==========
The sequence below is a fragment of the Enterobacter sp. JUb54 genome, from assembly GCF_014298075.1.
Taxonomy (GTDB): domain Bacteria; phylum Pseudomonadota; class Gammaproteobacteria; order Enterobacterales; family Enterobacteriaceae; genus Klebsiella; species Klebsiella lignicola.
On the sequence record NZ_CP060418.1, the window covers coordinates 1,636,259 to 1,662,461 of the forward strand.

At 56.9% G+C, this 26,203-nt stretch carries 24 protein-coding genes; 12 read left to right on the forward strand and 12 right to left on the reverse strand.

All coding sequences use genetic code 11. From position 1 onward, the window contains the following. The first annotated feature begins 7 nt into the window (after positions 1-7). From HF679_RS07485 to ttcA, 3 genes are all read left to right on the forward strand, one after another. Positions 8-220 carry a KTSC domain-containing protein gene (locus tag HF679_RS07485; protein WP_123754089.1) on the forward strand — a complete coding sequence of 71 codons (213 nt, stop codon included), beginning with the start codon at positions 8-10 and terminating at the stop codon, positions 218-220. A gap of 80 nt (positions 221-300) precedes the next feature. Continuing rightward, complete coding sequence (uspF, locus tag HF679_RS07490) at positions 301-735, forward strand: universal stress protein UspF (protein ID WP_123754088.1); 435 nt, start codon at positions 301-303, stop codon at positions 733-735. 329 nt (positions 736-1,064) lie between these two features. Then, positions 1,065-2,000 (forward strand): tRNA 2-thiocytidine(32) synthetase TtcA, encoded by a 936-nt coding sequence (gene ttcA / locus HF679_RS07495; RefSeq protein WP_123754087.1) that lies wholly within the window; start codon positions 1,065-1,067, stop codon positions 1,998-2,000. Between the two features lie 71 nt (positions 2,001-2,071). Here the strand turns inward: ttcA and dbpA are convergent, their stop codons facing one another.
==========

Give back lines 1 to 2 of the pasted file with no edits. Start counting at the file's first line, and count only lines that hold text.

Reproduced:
The sequence below is a fragment of the Enterobacter sp. JUb54 genome, from assembly GCF_014298075.1.
Taxonomy (GTDB): domain Bacteria; phylum Pseudomonadota; class Gammaproteobacteria; order Enterobacterales; family Enterobacteriaceae; genus Klebsiella; species Klebsiella lignicola.